FIG. 6 is a top view of the bracket used to mount the bag of the article carrier of the present invention;
FIG. 7 is a cross-sectional view taken along the line 7--7 of FIG. 6;
FIG. 8 is a partial cross-sectional view of a bicycle seat showing the insertion of the support arm of the present invention; and
FIG. 9 is a partial cross-sectional view of a bicycle seat showing the support arm of the present invention.
With reference now to the drawings, and more particularly to FIGS. 1 through 5 thereof, the article carrier 10 of the present invention will now be described. Article carrier 10 typically includes a reinforced bag 12, a support arm 14, Velcro straps 16, and a bracket 18. Article carrier 10 is adapted to be secured to the underside of a bicycle seat 20 supported by a column 22 of a typical bicycle.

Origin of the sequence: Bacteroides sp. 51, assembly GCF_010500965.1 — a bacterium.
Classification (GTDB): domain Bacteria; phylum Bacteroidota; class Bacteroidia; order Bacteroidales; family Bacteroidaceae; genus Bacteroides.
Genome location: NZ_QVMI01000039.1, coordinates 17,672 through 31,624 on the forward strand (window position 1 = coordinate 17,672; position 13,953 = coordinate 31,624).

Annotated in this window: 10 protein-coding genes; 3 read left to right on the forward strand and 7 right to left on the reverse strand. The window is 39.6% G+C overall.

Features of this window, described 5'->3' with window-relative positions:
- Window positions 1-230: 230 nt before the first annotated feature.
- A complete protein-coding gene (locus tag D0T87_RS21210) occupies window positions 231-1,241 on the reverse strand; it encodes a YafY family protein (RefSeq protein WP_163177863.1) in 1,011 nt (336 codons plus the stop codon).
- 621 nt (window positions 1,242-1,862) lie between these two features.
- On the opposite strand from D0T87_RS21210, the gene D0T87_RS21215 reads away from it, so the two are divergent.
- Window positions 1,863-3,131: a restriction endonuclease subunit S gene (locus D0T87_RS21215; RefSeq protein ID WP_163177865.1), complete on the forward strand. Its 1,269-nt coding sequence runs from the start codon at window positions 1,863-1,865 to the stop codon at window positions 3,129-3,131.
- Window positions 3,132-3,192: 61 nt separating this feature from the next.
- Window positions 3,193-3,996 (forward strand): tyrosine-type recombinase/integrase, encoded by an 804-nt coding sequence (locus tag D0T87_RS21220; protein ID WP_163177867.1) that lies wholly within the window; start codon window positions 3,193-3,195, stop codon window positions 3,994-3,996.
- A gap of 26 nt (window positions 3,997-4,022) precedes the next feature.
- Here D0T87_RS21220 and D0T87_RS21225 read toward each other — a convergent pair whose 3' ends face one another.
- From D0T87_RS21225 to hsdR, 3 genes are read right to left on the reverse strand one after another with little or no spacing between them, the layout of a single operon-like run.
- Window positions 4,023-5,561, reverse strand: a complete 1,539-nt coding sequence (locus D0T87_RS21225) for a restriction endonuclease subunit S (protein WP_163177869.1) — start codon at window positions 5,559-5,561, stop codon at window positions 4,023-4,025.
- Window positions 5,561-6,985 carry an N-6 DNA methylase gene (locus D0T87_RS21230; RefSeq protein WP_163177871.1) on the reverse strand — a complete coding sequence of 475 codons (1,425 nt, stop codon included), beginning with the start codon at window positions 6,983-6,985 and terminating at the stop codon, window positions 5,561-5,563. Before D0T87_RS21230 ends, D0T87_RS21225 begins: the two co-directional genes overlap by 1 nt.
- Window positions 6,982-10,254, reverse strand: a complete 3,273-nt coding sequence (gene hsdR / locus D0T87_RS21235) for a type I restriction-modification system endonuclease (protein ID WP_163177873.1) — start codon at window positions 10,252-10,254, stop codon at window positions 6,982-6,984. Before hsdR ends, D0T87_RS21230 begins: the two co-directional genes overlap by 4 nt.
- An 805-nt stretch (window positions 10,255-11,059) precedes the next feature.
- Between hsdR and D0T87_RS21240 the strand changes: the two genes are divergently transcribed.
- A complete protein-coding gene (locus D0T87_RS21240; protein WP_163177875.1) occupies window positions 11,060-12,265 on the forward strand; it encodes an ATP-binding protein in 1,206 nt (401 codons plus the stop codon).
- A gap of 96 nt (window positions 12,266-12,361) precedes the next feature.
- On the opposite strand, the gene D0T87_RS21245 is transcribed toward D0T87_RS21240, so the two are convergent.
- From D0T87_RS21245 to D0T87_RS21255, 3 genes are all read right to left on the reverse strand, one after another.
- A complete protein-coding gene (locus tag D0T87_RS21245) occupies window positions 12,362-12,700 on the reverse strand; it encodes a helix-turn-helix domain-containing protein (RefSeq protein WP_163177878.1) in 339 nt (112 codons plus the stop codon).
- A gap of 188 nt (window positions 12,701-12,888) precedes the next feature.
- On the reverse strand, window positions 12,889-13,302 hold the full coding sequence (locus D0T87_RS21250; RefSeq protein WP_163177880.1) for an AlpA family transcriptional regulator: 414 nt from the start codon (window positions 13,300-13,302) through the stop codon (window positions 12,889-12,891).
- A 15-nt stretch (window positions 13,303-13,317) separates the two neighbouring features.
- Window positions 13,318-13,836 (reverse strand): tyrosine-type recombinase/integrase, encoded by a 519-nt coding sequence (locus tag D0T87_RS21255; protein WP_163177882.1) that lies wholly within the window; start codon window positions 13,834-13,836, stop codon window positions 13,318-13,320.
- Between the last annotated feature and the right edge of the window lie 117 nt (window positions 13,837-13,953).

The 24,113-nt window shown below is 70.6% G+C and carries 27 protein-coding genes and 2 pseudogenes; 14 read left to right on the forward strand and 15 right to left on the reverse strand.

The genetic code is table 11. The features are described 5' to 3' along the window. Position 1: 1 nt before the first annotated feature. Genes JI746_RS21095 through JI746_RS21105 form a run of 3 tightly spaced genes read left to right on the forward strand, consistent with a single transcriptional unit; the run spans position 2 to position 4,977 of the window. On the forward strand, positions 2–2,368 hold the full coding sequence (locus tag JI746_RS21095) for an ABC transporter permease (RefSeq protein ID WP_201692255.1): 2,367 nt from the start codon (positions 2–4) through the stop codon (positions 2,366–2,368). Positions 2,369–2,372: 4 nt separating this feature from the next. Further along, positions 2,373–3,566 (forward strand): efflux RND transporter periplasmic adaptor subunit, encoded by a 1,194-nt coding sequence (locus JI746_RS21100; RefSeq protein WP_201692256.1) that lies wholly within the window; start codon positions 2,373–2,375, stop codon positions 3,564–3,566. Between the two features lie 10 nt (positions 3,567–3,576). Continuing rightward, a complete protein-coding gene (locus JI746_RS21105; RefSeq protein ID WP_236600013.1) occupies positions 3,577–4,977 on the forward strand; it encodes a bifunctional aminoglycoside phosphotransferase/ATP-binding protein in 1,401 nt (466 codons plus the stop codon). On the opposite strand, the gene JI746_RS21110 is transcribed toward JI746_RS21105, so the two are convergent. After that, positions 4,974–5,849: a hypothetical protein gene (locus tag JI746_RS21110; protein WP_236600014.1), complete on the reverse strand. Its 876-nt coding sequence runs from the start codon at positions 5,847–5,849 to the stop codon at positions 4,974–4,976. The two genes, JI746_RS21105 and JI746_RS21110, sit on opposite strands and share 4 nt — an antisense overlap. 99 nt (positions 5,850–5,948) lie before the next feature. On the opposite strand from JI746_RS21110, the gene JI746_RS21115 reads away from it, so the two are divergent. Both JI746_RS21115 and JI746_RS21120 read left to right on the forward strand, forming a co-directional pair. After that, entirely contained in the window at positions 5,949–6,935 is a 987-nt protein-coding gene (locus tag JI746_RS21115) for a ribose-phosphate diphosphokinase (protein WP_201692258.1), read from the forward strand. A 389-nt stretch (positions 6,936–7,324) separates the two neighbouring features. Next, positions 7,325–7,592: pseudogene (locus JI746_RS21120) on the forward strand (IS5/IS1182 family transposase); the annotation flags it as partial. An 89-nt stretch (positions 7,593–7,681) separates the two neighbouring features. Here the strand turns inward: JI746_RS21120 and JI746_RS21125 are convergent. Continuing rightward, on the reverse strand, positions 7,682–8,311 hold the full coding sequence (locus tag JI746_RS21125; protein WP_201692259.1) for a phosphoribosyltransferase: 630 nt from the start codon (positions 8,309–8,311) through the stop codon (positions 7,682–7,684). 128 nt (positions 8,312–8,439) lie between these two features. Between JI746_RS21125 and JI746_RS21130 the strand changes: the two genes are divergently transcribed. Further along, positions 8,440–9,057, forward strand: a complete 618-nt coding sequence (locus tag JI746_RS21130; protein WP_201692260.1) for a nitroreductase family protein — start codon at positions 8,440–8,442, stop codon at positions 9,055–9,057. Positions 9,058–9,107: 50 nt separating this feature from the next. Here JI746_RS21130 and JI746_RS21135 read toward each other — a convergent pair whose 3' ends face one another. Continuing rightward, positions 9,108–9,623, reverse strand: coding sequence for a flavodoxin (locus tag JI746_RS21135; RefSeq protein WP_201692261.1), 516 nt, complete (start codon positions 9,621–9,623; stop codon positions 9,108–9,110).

Bag 12 will now be described with particular reference to FIGS. 1 and 2. Bag 12 includes a top wall 24, a bottom wall 26, a rear wall 28, a front wall 30, and two side walls 32. Bag 12 is typically formed of a flexible sheet material, such as canvas, nylon, or some other like fabric. Front wall 30 has an opening 34 which may be opened or closed using a conventional zipper 36 which extends around the perimeter of opening 34. Zipper 36 allows ready access to the interior of the bag and seals the bag when desired. A reflector 64 may be provided on front wall 30, if desired.